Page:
The 6’11”, 270-pounder averages 18.7 points per game, 9.4 rebounds per game, shoots 66.2 percent from the floor, and is the obvious focal point for opponents’ defensive game plans, the idea being, stop Okafor, at least slow him down, make his teammates beat you, and you have a chance.
Easier said than done there.
“Jahlil Okafor is one of the most talented individuals I’ve seen play at the center position in a very long time,” said ESPN analyst Jay Williams, a former Duke player, who will be on hand Saturday with ESPN College GameDay, which will be broadcasting its weekly Saturday-morning preview show from the John Paul Jones Arena.
“Not only is he 6’10”, 6’11” with great footwork, but he has incredible vision. He can see over double-teams,” said Williams, who feels the key for the Cavs in defending Okafor will be how they approach double-teaming Okafor in the post.
“I think it’s not only the ability to double the block for them and get him to move off the block, but once they have the double, how are they going to react? Is the opposite wing going to pin down and stop Amile Jefferson from getting position on the opposite wing? Or will they be able to control skip passes or have active hands and block some of those passes? They’re going to have their hands full tomorrow with a guy who understands how to play,” Williams said.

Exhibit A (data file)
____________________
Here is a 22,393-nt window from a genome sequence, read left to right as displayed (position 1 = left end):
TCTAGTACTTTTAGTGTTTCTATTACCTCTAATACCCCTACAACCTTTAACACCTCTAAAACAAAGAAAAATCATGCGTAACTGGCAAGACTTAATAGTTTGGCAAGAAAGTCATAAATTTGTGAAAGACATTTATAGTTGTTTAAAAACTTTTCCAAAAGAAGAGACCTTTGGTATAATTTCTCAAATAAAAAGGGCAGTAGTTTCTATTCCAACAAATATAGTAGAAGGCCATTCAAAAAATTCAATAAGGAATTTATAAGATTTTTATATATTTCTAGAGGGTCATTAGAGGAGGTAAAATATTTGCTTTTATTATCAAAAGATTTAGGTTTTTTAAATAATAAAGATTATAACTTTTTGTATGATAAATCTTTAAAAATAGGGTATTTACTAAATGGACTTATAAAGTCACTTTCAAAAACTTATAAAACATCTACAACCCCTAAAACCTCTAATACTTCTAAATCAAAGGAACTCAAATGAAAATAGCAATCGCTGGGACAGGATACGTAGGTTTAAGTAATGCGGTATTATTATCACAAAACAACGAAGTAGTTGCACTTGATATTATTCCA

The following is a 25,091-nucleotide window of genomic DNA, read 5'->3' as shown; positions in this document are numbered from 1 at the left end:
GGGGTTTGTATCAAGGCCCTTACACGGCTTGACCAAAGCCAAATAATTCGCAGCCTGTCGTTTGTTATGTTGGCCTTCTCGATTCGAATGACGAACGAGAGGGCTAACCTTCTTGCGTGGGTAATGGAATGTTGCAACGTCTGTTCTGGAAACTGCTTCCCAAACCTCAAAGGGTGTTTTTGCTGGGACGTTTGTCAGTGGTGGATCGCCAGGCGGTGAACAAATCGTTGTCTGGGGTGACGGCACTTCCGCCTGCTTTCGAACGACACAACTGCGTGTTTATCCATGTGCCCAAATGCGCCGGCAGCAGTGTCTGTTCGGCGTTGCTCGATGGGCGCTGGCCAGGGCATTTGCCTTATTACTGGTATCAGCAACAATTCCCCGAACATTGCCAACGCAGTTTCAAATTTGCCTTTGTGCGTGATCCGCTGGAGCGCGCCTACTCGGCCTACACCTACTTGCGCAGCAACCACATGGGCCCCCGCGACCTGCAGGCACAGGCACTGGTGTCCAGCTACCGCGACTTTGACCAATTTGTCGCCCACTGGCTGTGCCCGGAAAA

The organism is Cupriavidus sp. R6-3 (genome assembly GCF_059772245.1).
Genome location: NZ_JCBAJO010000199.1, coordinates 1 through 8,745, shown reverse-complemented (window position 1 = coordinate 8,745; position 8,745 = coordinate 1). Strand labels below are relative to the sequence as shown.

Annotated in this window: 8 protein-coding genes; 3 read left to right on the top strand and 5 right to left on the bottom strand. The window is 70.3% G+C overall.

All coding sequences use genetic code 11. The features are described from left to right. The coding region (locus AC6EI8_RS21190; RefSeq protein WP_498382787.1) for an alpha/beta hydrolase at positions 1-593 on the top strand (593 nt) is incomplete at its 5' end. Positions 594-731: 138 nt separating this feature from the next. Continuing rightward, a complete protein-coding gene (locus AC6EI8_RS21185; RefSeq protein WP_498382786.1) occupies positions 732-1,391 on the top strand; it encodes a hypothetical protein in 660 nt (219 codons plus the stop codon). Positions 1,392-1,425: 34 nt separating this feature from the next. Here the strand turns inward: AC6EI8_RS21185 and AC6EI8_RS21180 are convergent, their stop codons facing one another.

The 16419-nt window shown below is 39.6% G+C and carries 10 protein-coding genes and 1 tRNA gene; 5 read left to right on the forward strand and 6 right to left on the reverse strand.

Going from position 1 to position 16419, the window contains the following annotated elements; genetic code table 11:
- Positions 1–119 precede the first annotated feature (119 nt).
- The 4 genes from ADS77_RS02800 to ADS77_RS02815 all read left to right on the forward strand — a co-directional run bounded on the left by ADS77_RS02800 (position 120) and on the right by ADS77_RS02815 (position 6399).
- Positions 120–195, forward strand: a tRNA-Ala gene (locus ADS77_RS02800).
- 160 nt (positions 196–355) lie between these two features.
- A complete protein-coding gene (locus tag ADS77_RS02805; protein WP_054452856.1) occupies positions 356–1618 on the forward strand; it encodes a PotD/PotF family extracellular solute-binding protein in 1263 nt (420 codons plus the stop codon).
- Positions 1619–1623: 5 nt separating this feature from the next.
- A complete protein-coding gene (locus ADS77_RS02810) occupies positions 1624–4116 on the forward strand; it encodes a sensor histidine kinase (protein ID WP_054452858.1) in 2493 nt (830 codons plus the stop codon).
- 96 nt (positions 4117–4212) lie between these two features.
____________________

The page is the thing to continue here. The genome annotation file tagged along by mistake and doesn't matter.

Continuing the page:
Former Virginia Tech coach Seth Greenberg is also part of the GameDay crew, and he has his ideas on how UVA will need to approach Okafor.
“They’re going to try to play through Okafor, but by playing through Okafor, they’re going to have to play the big-to-big doubles. How are they going to deal with that?” Greenberg said. “They struggle with that probably a little more than I would have expected. Okafor is a very good post passer, but the action around the post pass, the dive, the fill, the spacing, it’s got to be good to play against this defense.”
This defense is the Pack-Line defense that UVA coach Tony Bennett inherited from his father, the legendary Dick Bennett. Williams, the #2 pick in the 2002 NBA Draft, mused aloud about how hard it is to try to attack the UVA Pack-Line, which forces opponents to think backwards a bit with the way the defense funnels ball-handlers not toward the baseline, as most defensive approaches do, but rather back toward the center of the court.
“It’s so interesting … if I have the ball on the wing as a guard, and somebody is shading me and sending me toward the middle, that’s the Pack-Line defense. You think you have it, and all of the sudden, you take one dribble, and you see two other guys waiting to help, so there are no other gaps to get into,” Williams said.
It can be tough to game-plan against, according to Greenberg, because you don’t play really anybody else like Virginia, either its Pack-Line defense, or its patient, but dizzyingly efficient offense, which is currently ranked sixth in offensive efficiency in the nation, according to the stats website KenPom.com.
“The interesting thing to me is, they’re not a cookie-cutter team,” Greenberg said. “They don’t play like everyone else, offensively or defensively. Which I think is kind of fun, because now we’re going to get the chance to educate the viewers that this is a different way to do it. You don’t need eight, nine McDonald’s All-Americans, you don’t have to set a ball screen at the end of every play. You can win differently. You can win within your own personnel.”